The “Golden Hits Of The 60s” 

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(Buddy Randell, Beau Charles)

Challenge 59321

No. 20    January 22, 1966




For a time splinter, they were the hottest group in the land; the first American group to successfully capture

on vinyl a sound so vibrant and similar to the Beatles that to this day some still believe that “Lies” was yet

another Fab Four 45.


There was Beau Charles (b. Oct. 21,  1944/Bergenfield, NJ/guitar), Buddy Randell (b. Bill Crandall, November

9, 1941, Dumont, NJ/sart, vocals)  and Jimmy Walker (b. April, 1940, Brooklyn, NY /drums, vocals), Johnny

Charles (July 3, 1943, Bergenfield, NJ/bass) and they had the sound down; but not the look…


“There wasn’t a time my brother and I weren’t into music,” said Beau Charles in an exclusive interview.  “I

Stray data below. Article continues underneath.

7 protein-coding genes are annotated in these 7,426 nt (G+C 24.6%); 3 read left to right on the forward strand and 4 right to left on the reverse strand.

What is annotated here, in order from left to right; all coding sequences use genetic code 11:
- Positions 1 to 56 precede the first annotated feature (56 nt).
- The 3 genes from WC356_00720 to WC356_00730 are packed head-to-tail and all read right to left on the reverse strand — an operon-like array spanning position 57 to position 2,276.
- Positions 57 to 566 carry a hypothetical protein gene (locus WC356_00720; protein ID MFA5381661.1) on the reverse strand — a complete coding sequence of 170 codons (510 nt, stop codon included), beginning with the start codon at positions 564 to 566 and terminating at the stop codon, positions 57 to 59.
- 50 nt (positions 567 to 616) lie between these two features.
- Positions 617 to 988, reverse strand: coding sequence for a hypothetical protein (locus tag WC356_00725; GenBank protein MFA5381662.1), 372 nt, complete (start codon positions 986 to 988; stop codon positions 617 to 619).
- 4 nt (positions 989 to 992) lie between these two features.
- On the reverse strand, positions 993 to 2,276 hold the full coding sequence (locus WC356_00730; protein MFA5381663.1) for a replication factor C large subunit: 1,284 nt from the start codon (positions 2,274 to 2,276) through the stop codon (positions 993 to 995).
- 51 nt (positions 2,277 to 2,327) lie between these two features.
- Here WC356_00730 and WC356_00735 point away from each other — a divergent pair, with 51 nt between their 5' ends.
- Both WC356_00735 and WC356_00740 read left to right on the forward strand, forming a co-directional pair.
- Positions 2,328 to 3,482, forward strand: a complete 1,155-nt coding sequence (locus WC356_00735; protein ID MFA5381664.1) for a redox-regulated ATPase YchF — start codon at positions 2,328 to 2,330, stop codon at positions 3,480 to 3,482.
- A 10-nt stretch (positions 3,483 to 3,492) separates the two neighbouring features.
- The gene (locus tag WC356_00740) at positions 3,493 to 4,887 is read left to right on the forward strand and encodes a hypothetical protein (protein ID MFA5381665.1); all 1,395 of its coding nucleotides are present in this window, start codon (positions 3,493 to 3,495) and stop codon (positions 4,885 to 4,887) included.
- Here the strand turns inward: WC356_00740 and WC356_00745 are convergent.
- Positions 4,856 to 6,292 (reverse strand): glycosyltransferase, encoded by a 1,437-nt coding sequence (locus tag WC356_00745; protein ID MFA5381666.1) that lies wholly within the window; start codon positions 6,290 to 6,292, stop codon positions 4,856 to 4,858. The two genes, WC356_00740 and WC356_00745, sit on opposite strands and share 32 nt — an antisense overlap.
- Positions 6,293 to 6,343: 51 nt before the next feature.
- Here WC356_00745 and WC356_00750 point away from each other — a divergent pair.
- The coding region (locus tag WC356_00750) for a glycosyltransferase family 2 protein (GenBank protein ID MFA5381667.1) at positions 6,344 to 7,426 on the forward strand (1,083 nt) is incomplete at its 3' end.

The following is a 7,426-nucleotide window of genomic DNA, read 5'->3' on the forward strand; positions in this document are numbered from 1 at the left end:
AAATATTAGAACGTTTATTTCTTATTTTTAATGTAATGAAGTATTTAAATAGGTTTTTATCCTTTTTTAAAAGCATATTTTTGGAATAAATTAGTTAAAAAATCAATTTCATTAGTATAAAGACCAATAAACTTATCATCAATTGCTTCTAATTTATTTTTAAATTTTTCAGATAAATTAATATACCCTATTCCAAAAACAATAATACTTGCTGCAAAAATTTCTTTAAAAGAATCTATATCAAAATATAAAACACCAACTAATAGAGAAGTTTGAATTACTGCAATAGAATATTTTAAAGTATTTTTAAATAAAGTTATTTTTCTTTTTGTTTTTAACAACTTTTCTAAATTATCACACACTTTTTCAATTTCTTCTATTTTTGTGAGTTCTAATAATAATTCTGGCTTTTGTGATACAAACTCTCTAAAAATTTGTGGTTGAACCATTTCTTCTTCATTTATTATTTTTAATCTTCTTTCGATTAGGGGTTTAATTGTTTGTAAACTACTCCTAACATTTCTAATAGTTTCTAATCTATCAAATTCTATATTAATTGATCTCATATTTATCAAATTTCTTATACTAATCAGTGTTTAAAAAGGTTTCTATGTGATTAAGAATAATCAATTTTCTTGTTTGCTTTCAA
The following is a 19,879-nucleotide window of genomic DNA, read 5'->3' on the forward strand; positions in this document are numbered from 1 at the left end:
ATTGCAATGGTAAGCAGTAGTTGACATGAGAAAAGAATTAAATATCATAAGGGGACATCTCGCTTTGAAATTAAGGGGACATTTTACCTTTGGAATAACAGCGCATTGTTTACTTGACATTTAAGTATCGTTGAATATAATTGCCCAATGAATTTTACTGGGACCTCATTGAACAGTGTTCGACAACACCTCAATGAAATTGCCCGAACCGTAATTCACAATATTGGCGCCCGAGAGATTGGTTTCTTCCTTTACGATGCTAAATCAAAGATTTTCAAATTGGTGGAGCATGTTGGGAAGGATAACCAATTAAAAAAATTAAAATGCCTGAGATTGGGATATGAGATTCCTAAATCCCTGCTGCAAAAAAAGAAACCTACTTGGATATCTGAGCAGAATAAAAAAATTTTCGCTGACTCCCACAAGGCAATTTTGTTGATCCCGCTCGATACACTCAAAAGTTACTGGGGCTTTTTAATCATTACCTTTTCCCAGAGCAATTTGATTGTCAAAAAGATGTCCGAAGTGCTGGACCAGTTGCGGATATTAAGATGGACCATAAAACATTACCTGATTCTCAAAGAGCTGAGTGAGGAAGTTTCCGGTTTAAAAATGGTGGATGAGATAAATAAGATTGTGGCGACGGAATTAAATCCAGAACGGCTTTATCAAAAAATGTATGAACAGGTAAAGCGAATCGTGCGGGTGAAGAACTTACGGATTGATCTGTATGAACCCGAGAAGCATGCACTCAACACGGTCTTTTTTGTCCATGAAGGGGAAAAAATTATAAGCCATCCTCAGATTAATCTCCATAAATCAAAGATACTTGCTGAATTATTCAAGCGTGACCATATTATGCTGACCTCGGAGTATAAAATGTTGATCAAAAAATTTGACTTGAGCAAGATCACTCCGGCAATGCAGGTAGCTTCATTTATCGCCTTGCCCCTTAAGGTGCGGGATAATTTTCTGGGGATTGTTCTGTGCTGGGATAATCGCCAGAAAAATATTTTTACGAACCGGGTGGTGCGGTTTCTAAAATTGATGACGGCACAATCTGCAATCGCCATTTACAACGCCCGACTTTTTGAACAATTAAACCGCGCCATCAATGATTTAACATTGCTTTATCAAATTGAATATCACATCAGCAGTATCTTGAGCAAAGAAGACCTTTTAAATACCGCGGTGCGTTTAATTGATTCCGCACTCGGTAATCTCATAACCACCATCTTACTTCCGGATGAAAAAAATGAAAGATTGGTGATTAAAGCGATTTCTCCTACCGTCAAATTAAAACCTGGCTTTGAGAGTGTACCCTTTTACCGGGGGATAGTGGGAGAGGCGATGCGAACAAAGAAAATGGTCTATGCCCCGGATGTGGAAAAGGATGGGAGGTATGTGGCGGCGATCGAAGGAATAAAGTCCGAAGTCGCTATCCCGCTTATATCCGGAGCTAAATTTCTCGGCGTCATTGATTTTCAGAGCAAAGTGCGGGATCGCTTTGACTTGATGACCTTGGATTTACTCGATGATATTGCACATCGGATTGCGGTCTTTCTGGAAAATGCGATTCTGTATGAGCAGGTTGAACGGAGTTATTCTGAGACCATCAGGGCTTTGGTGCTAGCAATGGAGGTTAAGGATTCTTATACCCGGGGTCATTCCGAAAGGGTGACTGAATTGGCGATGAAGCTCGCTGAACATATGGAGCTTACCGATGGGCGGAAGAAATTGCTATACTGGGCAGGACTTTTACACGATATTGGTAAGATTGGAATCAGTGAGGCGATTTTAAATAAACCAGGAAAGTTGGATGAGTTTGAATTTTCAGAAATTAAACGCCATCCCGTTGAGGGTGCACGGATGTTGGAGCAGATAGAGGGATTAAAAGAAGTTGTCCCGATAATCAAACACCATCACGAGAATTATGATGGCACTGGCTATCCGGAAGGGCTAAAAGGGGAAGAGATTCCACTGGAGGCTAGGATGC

started taking guitar lessons in ’58 and by ’59 Johnny and I were played in the bands that played the high

school dances.     By ’60 we named ourselves the Supremes; a name we lifted from the  liquor store in the

area.   We played VFW’s and sock hops.   It was American Graffiti time.


“Now, Buddy was a famous guy.    We’d heard of him long before he joined us.   He was this wild guy–from

a neighboring town–that could play all this down-on-your-knees sax stuff.   He was a good musician; had

been in the Royal Teens, co-wrote ‘Short Shorts’…    He was a star at 16; quit school and later regretted it.”


After “Big Name Button” and a few further 45s, Buddy left the Teens to join the Vikings.   After a few

mutual gigs, Buddy–who was impressed with the Charles brothers’ vocal  abilities-­ joined the Supremes.   “I

had just graduated high School, when Buddy joined in the fall of ’62.   We became the Knickerbockers; the

name  for Buddy’s street in Dumont, NJ.   We lived on Felps Avenue; that didn’t work.   For awhile there was

also  Skip Cherubino (drums) and Red Brown (organ).”


By the spring of  1963, the line-up came together around  the Charles brothers, Buddy and Jimmy Walker.

“Jimmy–what a big fat voice.   He could sing, though we weren’t interested in what he was doing at the

time. He’d been in this rockabilly outfit, the Castle Kings.   He’d been in the Rockin’ Saints, too; a big road